Let’s take for example his visceral and disproportionate reaction to Roncagliolo’s statement. Like Fidel Castro and Chavez showed, there is nothing less novel during difficult times than to invoke the specter of foreign conspiracies and threats in an effort to try and unite the home front.
This is particular necessary as Maduro’s leadership is being pilloried, even from within his own political movement. In great part, the reason for this is because the double-digit polling lead Maduro enjoyed during the campaign transformed into a 1.5% margin victory against Capriles.
However, the response to the Roncagliolo statement serves a different purpose on the external front. It is there to prevent other countries from agreeing with the Peruvian foreign minister, and avoid the risk of Unasur interfering in the Venezuelan crisis.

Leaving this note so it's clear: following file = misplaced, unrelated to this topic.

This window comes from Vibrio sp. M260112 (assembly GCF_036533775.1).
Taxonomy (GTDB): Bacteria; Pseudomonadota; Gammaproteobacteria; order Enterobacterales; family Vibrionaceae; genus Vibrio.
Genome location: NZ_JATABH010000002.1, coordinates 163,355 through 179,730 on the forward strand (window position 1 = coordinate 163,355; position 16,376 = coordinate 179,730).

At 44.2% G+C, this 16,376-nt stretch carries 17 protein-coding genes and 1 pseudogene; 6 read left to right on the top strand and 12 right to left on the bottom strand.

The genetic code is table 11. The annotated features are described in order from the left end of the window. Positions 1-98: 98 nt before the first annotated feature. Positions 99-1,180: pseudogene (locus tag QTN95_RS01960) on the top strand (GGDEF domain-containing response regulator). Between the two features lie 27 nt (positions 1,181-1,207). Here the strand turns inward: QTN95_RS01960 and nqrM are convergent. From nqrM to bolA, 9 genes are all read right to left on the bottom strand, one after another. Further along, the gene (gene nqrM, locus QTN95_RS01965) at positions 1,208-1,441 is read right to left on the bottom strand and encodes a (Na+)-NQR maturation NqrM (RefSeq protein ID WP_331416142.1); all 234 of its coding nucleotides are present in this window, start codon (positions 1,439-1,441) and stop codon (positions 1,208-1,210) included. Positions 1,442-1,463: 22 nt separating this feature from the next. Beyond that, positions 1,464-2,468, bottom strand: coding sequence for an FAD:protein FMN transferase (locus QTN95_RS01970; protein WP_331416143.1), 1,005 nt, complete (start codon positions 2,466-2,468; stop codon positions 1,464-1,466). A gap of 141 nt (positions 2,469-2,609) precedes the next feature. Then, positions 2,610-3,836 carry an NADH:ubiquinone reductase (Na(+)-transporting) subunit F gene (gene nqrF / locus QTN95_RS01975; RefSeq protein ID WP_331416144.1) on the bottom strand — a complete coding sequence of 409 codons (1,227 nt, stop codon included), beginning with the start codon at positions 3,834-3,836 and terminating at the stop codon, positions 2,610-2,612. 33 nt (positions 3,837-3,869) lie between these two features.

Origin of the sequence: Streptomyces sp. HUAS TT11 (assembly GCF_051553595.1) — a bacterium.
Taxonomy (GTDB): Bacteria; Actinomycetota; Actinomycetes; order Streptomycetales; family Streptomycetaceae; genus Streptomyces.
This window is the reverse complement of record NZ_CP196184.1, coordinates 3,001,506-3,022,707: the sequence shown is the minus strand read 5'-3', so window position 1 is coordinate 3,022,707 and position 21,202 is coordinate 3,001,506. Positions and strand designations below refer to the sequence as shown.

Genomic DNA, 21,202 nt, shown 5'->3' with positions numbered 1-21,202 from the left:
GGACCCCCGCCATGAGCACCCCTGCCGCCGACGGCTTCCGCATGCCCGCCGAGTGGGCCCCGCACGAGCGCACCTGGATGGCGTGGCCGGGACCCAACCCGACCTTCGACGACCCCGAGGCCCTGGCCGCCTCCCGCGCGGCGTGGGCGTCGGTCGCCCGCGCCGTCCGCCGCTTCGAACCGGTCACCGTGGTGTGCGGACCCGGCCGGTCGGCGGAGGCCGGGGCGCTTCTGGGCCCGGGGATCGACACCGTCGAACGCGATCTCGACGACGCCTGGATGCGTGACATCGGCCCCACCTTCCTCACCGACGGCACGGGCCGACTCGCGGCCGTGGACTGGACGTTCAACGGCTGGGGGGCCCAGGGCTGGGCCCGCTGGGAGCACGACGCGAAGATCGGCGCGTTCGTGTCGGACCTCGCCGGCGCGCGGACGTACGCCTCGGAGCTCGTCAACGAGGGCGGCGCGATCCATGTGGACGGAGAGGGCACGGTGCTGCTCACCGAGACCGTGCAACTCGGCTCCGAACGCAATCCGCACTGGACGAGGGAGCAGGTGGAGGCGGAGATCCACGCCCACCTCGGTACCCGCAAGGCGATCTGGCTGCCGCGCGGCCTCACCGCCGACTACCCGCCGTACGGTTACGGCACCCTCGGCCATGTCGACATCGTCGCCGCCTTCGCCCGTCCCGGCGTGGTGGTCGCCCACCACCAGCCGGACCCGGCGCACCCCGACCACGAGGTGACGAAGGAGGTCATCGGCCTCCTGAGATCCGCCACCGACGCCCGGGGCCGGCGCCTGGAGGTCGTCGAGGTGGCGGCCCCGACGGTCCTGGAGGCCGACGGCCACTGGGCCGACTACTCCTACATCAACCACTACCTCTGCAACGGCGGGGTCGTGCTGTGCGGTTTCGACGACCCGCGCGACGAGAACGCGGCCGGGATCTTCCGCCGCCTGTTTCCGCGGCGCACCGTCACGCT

In this context, Maduro’s recent tour of Argentina, Brazil, and Uruguay serves the same purpose. Maduro’s trip coincided with another statement by a Unasur minister. Uruguayan Foreign Minister Luis Almagro recently said there was no need for another Unasur meeting to discuss the political situation in Venezuela. The meeting had been called… by Peru. “The situation has developed positively, political tensions have eased and social tensions have practically disappeared,” said Almagro.
Neutralizing the neighbors
Maduro’s behavior is aimed at making sure there is no regional intervention in the Venezuelan situation. Every time it seems there could be some meddling from South American neighbors, the Venezuelan government makes a minor concession to neutralize its neighbors’ intrusion.
For instance, after the elections, the partial vote recount that opposition leader Capriles has asked for and threatened to appeal to Unasur if he didn’t get – and that Supreme Court had initially said was “impossible” – was finally approved by the Venezuelan National Election Board (CNE) just hours before the Unasur summit.